"He is not writing a book."

Translation:Han skriver ikke en bok.

June 10, 2015

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isn't that "he's writing not a book?". What if I wanted to say "he's writing not a book, but a letter"? how do I know where to put the 'ikke' for the sentence to make sense?


Same place: "Han skriver ikke en bok, men et brev."


Thanks. So there's no distinction between 'he's {not writing} a book' and 'he's writing, but not a book', so to speak. Both meanings are Han skriver ikke en bok. What about just 'he's not writing'? Han ikke skriver?


No distinction in "Han skriver ikke en bok" and "Han skriver ikke en bok, men et brev".

"He's not writing" = "Han skriver ikke": The verb should be at the second position.


Yay! Thanks :D


Im having trouble with that as well, i get confused as do i put en before ikke or just to leave it as it was


they said my translation was wrong, that i should have said "Han skriver inga bok." but i've never learned the word inga before, and it didn't show in the suggestions


When modifying feminine nouns, you have two options: "ingen" and "inga".

We only teach the former in the course, which is the more common of the two, but since both are accepted either can be shown to you when you enter an incorrect answer.


You mark 'ei bok' as a typo, while in the adjectives tips 'book' is the example word for declining 'little' for female nouns. Is it usually a masculine noun, is this a bug?


They're both accepted, and common.

I'm not sure why you're getting a typo message, but I saw you got the same for another sentence (where 'ei bok' was also accepted on our end), so apparently it's not working as it should.


Well, if it's all right with 'ei', then I will ignore the warning :) Thanks for clarifying!


Yes, it's definitely all right! :)

Hopefully we'll be able to figure out what's causing it.


It says the correct translation is "Han skriver ikke inga bok": I haven't seen inga in any of my lessons and it's not listed as a possible translation for "a." Can you explain to me why it is inga, not en? Takk!


What you saw was probably "Han skriver inga bok.".
"Inga" is the feminine form of "ingen", and they're both contractions of "ikke en" and "ikke noen".

"Han skriver ikke en bok." is still the preferred translation.


My correction said "inga" idk what that is?


If you read the other comments, you might be enlightened.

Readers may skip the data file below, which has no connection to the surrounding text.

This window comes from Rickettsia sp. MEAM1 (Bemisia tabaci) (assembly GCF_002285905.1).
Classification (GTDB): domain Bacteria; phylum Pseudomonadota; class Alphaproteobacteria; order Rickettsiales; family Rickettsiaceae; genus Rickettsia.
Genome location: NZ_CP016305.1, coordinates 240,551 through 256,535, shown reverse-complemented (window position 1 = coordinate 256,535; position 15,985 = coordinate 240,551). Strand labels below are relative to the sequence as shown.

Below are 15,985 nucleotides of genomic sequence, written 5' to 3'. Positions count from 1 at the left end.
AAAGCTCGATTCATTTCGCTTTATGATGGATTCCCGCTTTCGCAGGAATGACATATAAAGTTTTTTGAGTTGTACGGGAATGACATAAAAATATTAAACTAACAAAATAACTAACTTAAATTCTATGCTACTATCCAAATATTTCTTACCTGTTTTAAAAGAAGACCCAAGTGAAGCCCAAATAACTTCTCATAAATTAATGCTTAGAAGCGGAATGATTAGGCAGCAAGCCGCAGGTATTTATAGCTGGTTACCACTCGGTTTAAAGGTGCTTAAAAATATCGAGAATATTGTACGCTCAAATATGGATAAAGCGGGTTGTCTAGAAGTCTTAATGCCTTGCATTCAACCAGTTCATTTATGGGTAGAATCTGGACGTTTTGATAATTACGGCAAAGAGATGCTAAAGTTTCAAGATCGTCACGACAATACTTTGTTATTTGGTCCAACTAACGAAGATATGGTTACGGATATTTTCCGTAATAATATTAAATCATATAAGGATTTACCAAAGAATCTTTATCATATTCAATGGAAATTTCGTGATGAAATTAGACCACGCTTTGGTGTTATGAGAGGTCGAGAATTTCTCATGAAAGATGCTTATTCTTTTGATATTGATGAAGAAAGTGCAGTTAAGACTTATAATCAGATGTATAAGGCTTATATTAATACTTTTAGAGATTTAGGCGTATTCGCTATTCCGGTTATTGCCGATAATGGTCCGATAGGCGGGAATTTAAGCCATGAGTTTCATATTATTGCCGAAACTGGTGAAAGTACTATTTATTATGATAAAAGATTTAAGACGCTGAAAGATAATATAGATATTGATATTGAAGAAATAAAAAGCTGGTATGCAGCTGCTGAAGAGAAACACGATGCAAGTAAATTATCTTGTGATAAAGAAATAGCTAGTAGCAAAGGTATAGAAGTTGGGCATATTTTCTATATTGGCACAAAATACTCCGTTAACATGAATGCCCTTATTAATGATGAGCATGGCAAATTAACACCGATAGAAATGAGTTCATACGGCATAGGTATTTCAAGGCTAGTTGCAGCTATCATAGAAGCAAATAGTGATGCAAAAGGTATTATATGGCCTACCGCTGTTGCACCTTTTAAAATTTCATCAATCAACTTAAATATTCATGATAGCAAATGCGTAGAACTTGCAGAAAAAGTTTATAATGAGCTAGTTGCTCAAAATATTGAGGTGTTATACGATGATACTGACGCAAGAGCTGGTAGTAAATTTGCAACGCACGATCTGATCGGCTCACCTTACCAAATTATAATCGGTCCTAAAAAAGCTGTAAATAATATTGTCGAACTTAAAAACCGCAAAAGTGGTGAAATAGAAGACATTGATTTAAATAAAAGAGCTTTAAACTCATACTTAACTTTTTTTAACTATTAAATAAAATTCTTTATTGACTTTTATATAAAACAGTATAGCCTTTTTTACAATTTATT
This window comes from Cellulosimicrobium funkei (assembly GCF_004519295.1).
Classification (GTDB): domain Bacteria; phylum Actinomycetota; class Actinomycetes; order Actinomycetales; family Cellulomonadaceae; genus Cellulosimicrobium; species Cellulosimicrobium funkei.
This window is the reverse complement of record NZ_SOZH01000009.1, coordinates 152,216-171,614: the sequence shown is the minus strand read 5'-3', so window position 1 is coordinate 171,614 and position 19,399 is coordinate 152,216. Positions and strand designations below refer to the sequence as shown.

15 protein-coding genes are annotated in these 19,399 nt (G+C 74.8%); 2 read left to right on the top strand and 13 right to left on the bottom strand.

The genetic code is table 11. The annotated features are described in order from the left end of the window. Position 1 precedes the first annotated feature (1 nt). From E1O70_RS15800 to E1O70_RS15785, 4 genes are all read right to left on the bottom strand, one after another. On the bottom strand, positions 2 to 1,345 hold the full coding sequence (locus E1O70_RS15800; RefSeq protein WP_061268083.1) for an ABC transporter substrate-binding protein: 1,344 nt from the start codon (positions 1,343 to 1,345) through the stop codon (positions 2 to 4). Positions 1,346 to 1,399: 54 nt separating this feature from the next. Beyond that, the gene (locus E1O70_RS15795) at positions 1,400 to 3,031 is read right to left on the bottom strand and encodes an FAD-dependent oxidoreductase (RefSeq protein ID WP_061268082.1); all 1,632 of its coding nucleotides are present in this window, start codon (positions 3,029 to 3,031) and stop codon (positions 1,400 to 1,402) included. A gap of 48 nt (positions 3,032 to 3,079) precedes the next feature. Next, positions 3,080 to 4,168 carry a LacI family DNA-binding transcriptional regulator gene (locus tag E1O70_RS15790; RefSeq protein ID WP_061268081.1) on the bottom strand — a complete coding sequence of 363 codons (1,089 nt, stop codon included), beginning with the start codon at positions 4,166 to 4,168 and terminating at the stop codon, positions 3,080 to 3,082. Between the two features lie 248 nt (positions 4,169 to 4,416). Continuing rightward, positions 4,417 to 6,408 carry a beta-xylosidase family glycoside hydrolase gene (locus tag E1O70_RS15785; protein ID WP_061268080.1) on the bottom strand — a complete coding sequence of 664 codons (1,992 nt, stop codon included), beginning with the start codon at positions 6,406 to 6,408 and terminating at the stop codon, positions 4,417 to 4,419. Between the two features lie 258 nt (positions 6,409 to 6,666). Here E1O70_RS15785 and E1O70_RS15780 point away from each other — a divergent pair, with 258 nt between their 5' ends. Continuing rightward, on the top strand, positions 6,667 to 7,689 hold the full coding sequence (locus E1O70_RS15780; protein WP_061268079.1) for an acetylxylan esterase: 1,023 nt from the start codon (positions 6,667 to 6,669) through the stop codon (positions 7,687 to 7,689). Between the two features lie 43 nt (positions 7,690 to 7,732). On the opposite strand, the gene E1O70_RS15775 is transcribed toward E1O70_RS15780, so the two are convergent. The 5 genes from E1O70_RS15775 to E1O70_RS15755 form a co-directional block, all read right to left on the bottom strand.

why is a sometimes et and sometimes en? Please help


"et" is neuter, "en" is masculine, "ei" is female. This is the grammatical gender and doesn't necessarily have anything to do with the gender of a person. For example, it's correct to say "en jente" (but "ei jente" works as well), even though "jente" is female.

This concept of grammatical gender might be a bit harder to grasp for native english speakers, as in english you only have one article: The. It's just something you have to try and memorize. But don't worry, natives will understand you even though you may use the wrong gender every now and then.


Why is "Bok" considered en masculine noun?


Actually, "bok" is a feminine noun, but in bokmål every feminine noun can be written as a masculine noun.

As to WHY "bok" is feminine/masculine and not neuter: I don't think even linguists know the reason for grammatical genders (or if they do, I haven't read about it). They don't follow any real logic, and you just have to memorize it.

In german, for example, "Buch" is a neuter noun, in french it's masculine (le livre). As I've said: There's no logic to it.


Why not "et bok"? Isn't book a neutral gender as "Barn"?


See my previous answer to CoDLiTe: Bok actually is a feminine noun, but can be used as a masculine noun in bokmaal.


So I've seen book= bok and book= bøk. When should I use which one?


When you want to talk about a book, you use "bok", if you want to talk about a beech, you use bøk. And if you want to talk about multiple books or beeches, you use "bøker".

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